Re: how many bastards are there, anyway?

Scott C DeLancey (
16 Aug 1996 17:22:51 -0700

In article <4v04vv$>,
sgf <> wrote:
>" What motivation could the women in B and B's study have for
>cuckolding their husbands at arate of one in ten? Matt Ridley interprets
>their case in stark sociobiological terms, citing the work of Anders
>Moller.[3] Moller, a zoologist, has found that the more physically
>attractive a male swallow is, the less parental investment he makes in
>his offspring; female swallows are thus encouraged to find a
>mediocre-looking but caring partner and to cuckold him. Humans may do
>this too, Ridley suggests -- a woman may marry a rich but ugly man but
>take a handsome lover. But what he does not explain is why a woman would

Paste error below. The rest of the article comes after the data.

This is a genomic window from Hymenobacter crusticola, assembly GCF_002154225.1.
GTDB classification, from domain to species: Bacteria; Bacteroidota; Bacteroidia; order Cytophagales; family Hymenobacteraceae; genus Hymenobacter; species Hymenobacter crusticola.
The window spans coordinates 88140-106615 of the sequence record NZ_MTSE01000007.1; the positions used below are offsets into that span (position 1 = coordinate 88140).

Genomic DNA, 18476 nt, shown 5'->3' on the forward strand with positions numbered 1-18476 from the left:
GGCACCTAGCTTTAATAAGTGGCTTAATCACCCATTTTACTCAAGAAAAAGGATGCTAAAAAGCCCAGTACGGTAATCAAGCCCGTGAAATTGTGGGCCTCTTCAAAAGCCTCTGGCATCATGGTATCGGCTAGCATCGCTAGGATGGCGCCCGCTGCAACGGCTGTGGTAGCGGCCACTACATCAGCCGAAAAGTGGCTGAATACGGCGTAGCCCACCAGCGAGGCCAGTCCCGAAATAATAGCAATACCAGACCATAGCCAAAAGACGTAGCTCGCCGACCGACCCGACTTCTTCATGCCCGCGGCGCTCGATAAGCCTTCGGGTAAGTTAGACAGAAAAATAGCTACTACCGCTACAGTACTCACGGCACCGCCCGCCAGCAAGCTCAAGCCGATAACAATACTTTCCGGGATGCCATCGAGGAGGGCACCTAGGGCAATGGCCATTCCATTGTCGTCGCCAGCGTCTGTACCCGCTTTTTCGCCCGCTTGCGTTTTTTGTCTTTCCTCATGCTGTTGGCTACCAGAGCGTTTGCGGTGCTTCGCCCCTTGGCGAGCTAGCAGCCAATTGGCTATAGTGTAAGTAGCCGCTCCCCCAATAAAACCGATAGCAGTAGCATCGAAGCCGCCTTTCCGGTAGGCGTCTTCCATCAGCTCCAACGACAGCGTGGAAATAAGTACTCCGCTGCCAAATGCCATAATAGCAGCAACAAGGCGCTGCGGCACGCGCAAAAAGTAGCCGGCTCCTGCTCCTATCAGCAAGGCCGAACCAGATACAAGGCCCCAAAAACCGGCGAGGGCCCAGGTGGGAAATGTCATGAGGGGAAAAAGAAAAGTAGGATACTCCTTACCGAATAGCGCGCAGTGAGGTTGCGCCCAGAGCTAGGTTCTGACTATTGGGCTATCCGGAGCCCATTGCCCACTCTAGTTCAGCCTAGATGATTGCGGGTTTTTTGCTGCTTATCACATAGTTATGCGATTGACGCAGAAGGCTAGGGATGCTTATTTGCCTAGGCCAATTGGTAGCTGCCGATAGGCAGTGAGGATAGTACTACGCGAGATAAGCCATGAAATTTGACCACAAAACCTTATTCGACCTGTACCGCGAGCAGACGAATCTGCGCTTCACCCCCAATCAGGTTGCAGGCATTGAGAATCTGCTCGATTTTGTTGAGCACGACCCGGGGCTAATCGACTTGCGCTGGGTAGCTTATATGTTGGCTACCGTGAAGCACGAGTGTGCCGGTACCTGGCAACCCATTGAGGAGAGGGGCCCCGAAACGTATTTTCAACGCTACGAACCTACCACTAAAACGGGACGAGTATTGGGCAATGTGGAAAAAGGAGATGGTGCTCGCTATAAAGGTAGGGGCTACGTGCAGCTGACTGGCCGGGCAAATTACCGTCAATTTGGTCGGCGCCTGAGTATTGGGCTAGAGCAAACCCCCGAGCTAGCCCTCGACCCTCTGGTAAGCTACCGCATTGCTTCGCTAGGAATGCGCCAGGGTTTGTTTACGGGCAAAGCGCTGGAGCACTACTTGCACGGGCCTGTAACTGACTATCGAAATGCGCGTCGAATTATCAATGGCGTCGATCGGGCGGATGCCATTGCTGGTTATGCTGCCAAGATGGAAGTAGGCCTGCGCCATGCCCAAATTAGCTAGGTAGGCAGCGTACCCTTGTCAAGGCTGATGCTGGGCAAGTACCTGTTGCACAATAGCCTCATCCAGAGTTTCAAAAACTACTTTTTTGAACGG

>wish to concieve by her handsome lover. Surely her children would be
>better off, in a society that ultimately values wealth, having the genes
>of the rich man. It may be that people and society are inclear about
>what they value most; nevertheless, it seems unlikely that B and B's
>one-in-ten cuckoo-in-the-nest children can be explained in purely
>sociobiological terms.

This argument seems to assume more conscious calculation than is
necessarily involved. In evolutionary terms, conceiving by a
sexually attractive mate is its own reward--if your descendants
inherit some of this sexual attractiveness, then they have greater
reproductive fitness, so your genes are hitching a ride on the
attractiveness of your mate.
So we don't have to imagine women thinking through the fitness
calculations, and saying,"Well, my sons and grandsons will be better
off with X feature than with Y"--evolution predisposes each of
us to find certain features sexually attractive, and our response
to that is to be interested in them sexually. If what turns us
on also turns many of our conspecifics on, then our attraction,
if it leads to mating and reproduction, itself increases the
reproductive fitness of our line.

Scott DeLancey